Smartly Using Conditional Comments

For some time now I’ve had the standard way of using IE conditional comments to check for IE8 and IE7:

But thanks to the latest WordPress theme ‘twentyfourteen‘, I’ve found a much smarter way of being able to keep all your extra IE code in one CSS file:

Here, it simply checks first for IE7 or lower, then IE8, and adds a respective class, or it just uses a regular <html> tag. This way you can target  browsers directly in your core CSS file:

In all honesty, I rarely have to actually use conditional comments nowadays, but for the rare times that I do this is a much more elegant way of implementing them.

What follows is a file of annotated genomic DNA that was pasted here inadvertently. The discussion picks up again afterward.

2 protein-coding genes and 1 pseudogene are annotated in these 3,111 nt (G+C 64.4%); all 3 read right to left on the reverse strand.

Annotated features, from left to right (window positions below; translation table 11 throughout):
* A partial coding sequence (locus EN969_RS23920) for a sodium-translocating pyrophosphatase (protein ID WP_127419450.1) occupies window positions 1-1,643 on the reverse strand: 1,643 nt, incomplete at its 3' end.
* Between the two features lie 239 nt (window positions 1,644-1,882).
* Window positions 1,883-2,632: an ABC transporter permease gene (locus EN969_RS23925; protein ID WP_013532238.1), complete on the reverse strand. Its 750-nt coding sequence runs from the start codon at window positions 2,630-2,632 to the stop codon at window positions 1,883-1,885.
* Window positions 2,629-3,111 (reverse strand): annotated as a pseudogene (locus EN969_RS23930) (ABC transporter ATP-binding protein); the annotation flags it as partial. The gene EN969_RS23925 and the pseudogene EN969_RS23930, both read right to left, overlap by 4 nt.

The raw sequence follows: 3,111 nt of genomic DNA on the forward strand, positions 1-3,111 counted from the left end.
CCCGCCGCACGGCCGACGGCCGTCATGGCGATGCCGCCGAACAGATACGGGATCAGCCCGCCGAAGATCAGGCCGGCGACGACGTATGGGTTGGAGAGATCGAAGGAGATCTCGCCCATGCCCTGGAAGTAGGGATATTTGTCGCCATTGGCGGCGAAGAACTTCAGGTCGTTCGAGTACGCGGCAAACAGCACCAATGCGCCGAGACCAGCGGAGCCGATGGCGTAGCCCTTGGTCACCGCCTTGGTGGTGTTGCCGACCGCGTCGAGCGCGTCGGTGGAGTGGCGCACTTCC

Kane Cheshire

Author: Kane Cheshire

I'm a software developer (and sort of designer) from Hertfordshire. I spend a lot of time learning, travelling and flying my drone. I made MacID. You can check out some of my favourite photographs from travelling at http://kane.codes. I'm also the creator and lover of Twicnic, an annual Twitter picnic event.

One thought on “Smartly Using Conditional Comments”

  1. As somebody pointed out, I haven’t mentioned that conditional comments won’t work in IE10 or 11. I’ve only targeted IE8 and lower here, if you need conditional comments for IE9 then you need to have a look at your CSS as IE9+ are pretty well standards compliant.

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